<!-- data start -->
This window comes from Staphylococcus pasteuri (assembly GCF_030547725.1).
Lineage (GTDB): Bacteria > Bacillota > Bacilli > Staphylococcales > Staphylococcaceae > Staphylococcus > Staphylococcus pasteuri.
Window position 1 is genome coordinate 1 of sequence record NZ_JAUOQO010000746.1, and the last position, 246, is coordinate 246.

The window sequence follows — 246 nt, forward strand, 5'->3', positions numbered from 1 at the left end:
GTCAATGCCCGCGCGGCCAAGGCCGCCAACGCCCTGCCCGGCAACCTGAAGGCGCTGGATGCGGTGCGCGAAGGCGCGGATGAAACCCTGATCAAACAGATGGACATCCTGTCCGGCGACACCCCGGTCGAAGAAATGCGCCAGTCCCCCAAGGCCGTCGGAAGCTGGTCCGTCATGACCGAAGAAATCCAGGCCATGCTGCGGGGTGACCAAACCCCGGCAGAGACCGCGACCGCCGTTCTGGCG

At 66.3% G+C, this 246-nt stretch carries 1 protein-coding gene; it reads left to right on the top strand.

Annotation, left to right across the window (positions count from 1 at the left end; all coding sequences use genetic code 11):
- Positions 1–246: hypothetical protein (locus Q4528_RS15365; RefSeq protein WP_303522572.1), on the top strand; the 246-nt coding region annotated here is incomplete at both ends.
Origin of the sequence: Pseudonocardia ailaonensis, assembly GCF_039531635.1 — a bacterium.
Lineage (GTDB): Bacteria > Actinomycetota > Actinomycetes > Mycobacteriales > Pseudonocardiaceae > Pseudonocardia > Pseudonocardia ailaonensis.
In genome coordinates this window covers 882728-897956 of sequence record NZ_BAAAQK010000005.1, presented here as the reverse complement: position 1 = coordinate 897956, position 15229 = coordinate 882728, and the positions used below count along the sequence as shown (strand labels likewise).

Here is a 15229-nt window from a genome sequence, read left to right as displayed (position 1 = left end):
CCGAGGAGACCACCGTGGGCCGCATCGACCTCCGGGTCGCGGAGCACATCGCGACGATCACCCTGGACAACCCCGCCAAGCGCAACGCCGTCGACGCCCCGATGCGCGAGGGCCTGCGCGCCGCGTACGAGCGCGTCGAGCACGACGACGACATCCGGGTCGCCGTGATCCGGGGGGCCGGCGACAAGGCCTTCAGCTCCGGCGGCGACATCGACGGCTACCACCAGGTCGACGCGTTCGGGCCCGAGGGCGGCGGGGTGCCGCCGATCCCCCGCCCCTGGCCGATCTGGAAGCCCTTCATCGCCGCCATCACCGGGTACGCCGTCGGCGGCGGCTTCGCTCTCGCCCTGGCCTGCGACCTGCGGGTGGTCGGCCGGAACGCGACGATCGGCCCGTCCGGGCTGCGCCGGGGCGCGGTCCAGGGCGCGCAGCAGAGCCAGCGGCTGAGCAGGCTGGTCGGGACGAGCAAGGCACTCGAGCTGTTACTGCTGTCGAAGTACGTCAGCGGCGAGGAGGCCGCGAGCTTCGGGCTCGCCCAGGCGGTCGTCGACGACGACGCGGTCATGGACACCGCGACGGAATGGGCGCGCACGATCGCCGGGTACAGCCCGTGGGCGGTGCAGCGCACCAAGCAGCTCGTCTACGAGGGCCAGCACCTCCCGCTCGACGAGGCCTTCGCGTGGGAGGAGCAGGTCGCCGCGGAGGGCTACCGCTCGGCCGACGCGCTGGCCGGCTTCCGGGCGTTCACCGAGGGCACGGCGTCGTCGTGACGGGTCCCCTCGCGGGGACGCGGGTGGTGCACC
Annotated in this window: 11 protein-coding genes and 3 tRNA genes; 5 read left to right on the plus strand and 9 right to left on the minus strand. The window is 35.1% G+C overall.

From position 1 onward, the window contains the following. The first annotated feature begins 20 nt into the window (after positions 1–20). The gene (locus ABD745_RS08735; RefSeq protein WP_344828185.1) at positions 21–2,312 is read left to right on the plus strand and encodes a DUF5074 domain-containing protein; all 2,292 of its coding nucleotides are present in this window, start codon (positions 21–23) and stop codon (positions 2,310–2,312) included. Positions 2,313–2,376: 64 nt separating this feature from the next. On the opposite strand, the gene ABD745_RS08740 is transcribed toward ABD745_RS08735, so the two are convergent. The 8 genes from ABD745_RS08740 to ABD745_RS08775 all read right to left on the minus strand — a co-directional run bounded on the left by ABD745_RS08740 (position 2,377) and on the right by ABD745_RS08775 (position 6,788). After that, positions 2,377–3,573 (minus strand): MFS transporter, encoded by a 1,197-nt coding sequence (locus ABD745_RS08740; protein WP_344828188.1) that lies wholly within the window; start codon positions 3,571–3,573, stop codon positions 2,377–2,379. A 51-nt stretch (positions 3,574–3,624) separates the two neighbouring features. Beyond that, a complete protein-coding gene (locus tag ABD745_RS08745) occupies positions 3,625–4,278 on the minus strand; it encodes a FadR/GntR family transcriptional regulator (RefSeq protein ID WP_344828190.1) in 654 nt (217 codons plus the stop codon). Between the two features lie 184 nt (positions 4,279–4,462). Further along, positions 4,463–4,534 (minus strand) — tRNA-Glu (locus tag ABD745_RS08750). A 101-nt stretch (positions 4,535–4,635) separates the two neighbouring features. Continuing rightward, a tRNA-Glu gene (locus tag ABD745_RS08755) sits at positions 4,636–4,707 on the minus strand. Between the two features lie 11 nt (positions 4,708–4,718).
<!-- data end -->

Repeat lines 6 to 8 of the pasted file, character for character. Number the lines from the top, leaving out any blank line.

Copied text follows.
At 66.3% G+C, this 246-nt stretch carries 1 protein-coding gene; it reads left to right on the top strand.

Annotation, left to right across the window (positions count from 1 at the left end; all coding sequences use genetic code 11):
- Positions 1–246: hypothetical protein (locus Q4528_RS15365; RefSeq protein WP_303522572.1), on the top strand; the 246-nt coding region annotated here is incomplete at both ends.